Silent brain tumor

Local News
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Vestibular schwannoma, also known as acoustic neuroma is a benign brain tumor that can grow silently for years, often with very subtle symptoms.  Sometimes surgery is the best treatment. There are now a series of high-tech tests doctors use to help map out a successful surgery.

Cynthia Sucher never imagined she’d be here, getting strapped into a safety harness. Physical therapists are measuring her reaction to being purposely moved off-kilter.

Cynthia explained, “Maybe ten years ago or more I had an episode of vertigo where things were starting to swim. My first thought was I have a brain tumor. Little did I know that I did.”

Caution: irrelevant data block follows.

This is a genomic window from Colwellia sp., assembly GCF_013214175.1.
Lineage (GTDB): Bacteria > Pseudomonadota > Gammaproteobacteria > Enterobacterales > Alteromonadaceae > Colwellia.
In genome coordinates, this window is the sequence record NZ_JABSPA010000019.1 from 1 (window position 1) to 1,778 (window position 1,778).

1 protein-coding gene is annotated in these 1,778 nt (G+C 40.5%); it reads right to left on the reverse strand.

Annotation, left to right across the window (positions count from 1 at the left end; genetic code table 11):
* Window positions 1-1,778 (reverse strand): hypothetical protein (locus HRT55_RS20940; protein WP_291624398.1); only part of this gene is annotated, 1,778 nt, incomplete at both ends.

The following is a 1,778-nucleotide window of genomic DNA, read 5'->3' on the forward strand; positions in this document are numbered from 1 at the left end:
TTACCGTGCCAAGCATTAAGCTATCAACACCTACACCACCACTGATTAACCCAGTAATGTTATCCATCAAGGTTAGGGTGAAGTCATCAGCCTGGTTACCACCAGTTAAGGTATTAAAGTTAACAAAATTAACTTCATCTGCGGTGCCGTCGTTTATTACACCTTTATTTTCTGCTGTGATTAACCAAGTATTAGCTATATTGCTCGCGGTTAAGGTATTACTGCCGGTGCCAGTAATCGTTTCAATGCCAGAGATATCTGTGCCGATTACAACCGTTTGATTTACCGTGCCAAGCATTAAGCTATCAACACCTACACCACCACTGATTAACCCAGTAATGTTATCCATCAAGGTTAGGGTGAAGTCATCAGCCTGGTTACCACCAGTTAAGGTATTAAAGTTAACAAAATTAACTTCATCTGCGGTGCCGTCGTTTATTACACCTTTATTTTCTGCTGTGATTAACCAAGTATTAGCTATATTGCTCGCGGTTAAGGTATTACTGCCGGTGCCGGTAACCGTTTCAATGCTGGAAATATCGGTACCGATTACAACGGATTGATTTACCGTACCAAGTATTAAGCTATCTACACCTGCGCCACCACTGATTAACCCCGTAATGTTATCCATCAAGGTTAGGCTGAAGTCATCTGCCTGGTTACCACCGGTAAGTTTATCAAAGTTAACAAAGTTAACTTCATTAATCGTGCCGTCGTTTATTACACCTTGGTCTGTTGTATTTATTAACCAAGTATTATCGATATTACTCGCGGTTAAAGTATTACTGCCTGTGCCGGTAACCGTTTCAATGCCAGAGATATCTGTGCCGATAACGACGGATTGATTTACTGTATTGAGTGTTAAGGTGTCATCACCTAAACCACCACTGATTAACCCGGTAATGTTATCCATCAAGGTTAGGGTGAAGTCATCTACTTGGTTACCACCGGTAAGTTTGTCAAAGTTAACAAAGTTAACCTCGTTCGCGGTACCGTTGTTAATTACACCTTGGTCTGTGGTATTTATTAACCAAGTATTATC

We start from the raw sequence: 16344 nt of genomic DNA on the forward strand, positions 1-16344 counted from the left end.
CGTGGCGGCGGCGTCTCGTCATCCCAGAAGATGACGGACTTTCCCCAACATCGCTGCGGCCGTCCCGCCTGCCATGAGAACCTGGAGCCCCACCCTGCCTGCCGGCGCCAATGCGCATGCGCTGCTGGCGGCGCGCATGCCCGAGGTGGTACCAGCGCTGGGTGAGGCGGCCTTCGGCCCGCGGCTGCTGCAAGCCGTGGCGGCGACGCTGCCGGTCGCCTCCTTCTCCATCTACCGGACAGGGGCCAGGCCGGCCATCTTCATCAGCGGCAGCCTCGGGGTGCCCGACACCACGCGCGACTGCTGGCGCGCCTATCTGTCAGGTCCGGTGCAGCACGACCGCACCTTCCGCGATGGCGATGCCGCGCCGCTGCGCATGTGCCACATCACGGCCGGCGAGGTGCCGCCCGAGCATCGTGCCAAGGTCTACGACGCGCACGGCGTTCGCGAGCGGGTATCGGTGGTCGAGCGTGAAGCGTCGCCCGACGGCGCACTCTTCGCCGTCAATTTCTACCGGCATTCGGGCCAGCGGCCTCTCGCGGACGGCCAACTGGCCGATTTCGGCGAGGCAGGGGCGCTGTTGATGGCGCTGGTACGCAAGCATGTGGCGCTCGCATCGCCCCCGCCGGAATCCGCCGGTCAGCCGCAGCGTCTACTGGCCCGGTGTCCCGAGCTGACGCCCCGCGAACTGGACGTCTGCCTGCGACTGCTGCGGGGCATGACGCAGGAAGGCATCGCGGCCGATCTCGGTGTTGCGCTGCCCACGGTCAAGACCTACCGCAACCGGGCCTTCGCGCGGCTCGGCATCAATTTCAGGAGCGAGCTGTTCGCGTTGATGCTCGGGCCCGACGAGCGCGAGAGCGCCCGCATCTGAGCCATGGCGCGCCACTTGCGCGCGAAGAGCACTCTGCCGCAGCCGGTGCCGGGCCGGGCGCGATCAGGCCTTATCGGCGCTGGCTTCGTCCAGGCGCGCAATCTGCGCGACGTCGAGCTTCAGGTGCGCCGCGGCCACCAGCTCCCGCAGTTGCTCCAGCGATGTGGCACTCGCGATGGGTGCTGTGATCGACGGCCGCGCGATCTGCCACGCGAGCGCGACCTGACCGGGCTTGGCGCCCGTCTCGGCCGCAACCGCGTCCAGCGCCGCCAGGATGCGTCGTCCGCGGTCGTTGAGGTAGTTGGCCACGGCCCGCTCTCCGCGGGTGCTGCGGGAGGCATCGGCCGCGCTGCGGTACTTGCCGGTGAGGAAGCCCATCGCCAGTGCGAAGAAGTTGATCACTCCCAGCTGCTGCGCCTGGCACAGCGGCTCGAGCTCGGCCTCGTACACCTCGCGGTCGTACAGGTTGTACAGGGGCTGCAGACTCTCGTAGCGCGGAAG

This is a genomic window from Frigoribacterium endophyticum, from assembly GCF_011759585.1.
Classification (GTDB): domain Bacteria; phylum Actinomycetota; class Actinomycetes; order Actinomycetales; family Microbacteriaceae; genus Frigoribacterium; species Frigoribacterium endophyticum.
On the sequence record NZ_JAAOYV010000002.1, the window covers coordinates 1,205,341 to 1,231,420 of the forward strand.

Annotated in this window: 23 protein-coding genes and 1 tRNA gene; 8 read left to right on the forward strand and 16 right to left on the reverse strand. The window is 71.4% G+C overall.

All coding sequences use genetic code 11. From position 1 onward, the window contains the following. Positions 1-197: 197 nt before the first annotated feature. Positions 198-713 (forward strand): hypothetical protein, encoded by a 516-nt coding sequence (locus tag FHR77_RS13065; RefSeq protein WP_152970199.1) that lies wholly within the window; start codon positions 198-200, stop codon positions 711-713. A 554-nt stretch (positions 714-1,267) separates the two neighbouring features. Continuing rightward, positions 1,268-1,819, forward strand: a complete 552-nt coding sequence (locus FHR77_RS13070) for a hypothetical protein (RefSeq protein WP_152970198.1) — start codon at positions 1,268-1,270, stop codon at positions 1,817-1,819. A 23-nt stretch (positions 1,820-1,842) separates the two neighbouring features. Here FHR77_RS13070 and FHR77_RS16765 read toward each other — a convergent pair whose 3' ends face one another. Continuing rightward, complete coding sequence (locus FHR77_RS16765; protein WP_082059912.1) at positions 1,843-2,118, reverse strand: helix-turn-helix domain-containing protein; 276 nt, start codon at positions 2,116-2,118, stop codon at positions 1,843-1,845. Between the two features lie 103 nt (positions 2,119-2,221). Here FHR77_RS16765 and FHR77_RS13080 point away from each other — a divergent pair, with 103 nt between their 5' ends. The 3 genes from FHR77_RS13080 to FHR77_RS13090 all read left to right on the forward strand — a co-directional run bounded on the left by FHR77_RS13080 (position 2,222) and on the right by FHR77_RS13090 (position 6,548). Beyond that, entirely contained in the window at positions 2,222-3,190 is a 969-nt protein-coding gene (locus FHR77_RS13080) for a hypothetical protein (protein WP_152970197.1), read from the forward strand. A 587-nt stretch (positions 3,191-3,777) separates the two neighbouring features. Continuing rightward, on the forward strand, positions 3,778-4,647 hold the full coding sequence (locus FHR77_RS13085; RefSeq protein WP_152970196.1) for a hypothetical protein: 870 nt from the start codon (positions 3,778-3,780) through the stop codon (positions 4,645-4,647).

But that diagnosis didn’t come for almost a decade.  For years, Cynthia attributed her minor symptoms to normal aging.

“I’m getting older and I’m not as steady.  Getting older and I don’t hear as well. Getting older and I have dry eye,” she said.

But when her facial muscles started to freeze a few months ago, Cynthia sought out specialists. Neurosurgeon Ravi Gandhi, MD, at Florida Hospital is an expert in skull-based tumors.

“Vestibular schwannomas grow behind the ear just inside the skull,” Dr. Gandhi explained.

These tumors are almost always benign, but they can wrap around the nerves controlling balance, hearing and facial muscles.  

“We’re taking a tumor and peeling it off the nerves of the brain stem. That can make it very difficult,” Dr. Gandhi continued.

This series of tests measures the impact of the tumor on nerves and muscles so surgeons can pre-plan how they’ll approach the tumor.

Surgery to remove the tumor is usually conducted by two specialists: a neurosurgeon and a neurotologist, an ear specialist. The procedure can last twelve to fourteen hours, and recovery can take six weeks or more.

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